Cardinal Gerhard Müller has refused to confirm or deny whether he signed a letter allegedly sent to Pope Francis which raised objections to new synod procedures.
The German cardinal, who is also Prefect of the Congregation for the Doctrine of the Faith, called the leak of the letter, the alleged contents of which appeared on Sandro Magister’s blog on Monday, “a new Vatileaks”.
“I’m not saying whether I signed or not,” he told the Corriere della Sera.
“The scandal is that it makes public a private letter of the Pope. This is a new Vatileaks: the Pope’s private documents are private property of the Pope and no one else. No one can publish it, I do not know how that could happen.”
Cardinal Müller is one of a number of cardinals who, it was claimed, signed the letter to the Pope.
Cardinal Wilfrid Napier has confirmed that he signed a letter but said that it was different to the text published by Sandro Magister, while Cardinal George Pell, another reported signatory, said the letter to the Pope was private and “should remain private” and that there were “errors in both the content and the list of signatories” in the original report.
Despite Sandro Magister initially listing them as signatories, Cardinal Péter Erdõ, Cardinal André Vingt-Trois, Cardinal Mauro Piacenza and Cardinal Angelo Scola have denied signing the letter.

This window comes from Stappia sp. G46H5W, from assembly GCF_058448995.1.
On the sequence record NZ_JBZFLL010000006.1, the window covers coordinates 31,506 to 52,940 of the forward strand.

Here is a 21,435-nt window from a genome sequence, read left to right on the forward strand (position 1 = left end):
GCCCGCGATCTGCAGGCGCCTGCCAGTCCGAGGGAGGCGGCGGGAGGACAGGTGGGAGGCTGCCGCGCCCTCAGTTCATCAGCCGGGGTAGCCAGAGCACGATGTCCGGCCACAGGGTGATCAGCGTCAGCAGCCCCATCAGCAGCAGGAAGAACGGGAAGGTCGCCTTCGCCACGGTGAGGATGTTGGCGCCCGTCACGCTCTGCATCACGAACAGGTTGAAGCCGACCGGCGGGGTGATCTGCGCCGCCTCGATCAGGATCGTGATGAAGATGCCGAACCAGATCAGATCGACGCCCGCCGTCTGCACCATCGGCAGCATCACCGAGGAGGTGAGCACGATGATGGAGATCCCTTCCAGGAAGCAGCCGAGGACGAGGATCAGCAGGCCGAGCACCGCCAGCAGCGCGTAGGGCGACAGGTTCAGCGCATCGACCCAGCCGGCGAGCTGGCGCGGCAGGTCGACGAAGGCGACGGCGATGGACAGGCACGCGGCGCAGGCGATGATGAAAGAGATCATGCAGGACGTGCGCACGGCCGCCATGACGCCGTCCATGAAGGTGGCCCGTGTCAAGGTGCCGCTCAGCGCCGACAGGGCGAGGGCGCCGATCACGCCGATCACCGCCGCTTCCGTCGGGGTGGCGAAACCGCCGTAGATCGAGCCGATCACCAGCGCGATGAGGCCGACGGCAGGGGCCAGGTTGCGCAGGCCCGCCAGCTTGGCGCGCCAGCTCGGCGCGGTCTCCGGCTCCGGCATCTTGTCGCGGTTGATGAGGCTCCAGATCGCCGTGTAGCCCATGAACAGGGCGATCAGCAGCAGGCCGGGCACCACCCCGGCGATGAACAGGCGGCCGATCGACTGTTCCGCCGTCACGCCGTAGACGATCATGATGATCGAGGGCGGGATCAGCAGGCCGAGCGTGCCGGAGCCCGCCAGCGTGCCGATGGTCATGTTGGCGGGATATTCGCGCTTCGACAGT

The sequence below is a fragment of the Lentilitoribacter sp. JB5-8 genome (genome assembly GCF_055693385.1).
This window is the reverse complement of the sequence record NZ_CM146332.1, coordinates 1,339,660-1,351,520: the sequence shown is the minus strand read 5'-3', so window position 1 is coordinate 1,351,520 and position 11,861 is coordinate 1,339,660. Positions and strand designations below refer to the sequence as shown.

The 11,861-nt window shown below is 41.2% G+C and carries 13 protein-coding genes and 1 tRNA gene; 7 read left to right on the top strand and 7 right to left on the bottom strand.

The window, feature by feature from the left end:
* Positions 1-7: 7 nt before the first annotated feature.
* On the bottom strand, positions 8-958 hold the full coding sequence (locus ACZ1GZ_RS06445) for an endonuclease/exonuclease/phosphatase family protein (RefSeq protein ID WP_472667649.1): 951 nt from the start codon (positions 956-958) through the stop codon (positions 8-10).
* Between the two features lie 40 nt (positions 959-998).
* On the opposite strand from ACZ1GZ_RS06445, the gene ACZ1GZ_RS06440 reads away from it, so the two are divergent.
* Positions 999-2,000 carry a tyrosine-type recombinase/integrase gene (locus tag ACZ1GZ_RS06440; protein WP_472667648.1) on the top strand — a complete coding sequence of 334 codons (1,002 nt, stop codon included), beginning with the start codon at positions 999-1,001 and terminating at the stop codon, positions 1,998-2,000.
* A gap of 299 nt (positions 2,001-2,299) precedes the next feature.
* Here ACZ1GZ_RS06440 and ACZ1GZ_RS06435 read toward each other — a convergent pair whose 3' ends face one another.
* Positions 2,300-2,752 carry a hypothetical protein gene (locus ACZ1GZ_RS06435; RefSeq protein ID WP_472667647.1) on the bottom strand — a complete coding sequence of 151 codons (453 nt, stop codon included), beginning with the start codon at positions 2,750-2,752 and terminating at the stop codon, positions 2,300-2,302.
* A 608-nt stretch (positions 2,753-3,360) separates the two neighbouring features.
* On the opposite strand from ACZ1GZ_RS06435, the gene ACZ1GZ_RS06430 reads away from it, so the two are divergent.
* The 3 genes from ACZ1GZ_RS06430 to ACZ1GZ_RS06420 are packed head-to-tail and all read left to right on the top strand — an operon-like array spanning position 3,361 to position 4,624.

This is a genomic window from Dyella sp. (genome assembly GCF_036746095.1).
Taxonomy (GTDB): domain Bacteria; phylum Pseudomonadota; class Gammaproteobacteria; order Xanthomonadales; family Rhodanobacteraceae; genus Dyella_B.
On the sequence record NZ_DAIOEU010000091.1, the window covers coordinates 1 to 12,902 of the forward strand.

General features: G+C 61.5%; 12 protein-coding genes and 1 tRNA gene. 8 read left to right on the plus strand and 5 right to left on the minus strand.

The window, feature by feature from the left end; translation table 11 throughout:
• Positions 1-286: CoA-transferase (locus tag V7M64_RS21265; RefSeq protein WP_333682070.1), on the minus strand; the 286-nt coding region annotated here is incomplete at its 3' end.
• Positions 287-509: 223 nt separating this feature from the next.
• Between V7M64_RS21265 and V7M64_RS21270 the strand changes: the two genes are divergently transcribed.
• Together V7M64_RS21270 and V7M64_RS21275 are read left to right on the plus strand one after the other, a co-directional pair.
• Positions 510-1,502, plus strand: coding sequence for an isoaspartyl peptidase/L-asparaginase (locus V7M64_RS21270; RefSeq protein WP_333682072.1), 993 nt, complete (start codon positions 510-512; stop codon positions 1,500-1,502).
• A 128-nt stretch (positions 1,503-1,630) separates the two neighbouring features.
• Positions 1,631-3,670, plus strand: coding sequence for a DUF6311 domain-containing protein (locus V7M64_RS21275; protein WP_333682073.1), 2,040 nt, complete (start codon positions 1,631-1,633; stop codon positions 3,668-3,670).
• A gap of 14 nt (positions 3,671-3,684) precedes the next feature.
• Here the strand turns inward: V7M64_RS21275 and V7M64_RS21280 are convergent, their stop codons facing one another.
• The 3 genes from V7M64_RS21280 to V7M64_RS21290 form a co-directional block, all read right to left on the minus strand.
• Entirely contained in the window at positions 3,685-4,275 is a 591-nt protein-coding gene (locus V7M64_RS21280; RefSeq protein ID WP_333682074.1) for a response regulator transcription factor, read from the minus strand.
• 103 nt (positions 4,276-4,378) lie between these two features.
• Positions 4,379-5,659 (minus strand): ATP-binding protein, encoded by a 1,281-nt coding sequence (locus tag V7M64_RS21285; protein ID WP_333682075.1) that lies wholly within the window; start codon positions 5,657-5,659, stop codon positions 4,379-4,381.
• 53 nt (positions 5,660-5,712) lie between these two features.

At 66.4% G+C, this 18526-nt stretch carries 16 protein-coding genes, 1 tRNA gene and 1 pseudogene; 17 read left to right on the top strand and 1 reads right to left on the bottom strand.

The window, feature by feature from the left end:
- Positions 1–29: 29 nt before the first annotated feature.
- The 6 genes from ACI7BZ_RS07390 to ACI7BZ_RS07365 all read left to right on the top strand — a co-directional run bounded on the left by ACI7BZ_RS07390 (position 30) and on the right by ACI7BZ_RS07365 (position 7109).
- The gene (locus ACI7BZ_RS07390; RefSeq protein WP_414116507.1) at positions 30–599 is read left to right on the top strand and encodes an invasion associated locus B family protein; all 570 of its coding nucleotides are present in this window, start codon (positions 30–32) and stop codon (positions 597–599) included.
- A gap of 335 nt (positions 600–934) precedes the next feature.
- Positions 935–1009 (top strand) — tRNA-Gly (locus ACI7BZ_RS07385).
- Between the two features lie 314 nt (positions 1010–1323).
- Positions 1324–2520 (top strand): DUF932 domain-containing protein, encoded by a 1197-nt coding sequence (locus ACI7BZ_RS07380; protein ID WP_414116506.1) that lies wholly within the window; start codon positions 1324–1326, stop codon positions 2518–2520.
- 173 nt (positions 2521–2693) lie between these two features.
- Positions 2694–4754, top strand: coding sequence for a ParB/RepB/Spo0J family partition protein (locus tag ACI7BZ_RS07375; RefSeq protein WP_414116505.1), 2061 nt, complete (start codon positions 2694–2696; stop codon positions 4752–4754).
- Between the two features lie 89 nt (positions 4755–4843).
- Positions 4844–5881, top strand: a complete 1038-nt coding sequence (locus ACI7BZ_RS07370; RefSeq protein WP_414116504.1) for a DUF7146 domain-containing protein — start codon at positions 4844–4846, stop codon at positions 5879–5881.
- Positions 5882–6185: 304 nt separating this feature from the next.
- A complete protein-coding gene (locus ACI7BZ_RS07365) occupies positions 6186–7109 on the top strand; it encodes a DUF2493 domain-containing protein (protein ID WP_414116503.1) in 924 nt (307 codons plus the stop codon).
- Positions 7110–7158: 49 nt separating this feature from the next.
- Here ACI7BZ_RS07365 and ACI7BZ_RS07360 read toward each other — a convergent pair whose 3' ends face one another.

Speaking to Corriere della Sera, Cardinal Müller referenced remarks reportedly made by Pope Francis at the synod last week, when he warned synod participants “not to give into a ‘hermeneutic of conspiracy,’ which is sociologically weak and spiritually unhelpful.”
“To say we are friends of the Pope and those guys are the enemy, this is hermeneutics of conspiracy. I do not know anyone here who is against the Pope,” Cardinal Muller said.
“Always the synod discusses how to improve procedures, everyone has the freedom to say their opinion on this.”
The cardinal admitted to tensions in the synod “between doctrine and pastoral approach”, but added that it it is the task of the synod “to see these two aspects together”. He also said the small group discussions have helped improve the synod process.
“Everyone has the freedom to express themselves more fully,” he said.
Meanwhile, Cardinal Christoph Schönborn said the new procedures for synod discussions based on the working document, or Instrumentum Laboris, are a “huge step forward”.
According to National Catholic Reporter, Cardinal Schönborn, moderator of the German language group, told Vatican Radio: “At former Episcopal Synods, we would listen to statements read out one after the other and in no way connected for up to three weeks. Today we are proceeding according to the Instrumentum Laboris and spend a whole week discussing for each section.
“At least half the time is spent in the language groups, the so-called circuli minores, which means far more intensive participation, far greater concentration on each topic, a far more effective way of working and thus far greater satisfaction. The feeling of frustration that I experienced at former synods has — as far as I could see — completely disappeared this time.”